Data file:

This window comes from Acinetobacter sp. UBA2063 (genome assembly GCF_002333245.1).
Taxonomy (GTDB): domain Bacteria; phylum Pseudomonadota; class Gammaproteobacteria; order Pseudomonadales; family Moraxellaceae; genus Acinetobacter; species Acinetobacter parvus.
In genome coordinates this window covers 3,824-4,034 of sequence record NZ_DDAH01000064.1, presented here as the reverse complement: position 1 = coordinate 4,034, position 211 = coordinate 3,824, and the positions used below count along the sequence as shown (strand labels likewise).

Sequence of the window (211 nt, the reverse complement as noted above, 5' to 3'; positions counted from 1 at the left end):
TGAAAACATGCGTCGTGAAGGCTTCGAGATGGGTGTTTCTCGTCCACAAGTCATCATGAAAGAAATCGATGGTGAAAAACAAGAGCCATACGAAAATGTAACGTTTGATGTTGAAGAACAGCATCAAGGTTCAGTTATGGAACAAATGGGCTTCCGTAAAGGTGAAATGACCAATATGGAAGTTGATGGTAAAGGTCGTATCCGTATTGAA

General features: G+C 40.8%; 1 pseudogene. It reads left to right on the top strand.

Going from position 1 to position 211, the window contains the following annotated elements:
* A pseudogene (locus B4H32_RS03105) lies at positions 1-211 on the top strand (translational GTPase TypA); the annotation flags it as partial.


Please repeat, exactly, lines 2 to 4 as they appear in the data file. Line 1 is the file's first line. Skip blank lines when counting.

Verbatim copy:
Taxonomy (GTDB): domain Bacteria; phylum Pseudomonadota; class Gammaproteobacteria; order Pseudomonadales; family Moraxellaceae; genus Acinetobacter; species Acinetobacter parvus.
In genome coordinates this window covers 3,824-4,034 of sequence record NZ_DDAH01000064.1, presented here as the reverse complement: position 1 = coordinate 4,034, position 211 = coordinate 3,824, and the positions used below count along the sequence as shown (strand labels likewise).

Sequence of the window (211 nt, the reverse complement as noted above, 5' to 3'; positions counted from 1 at the left end):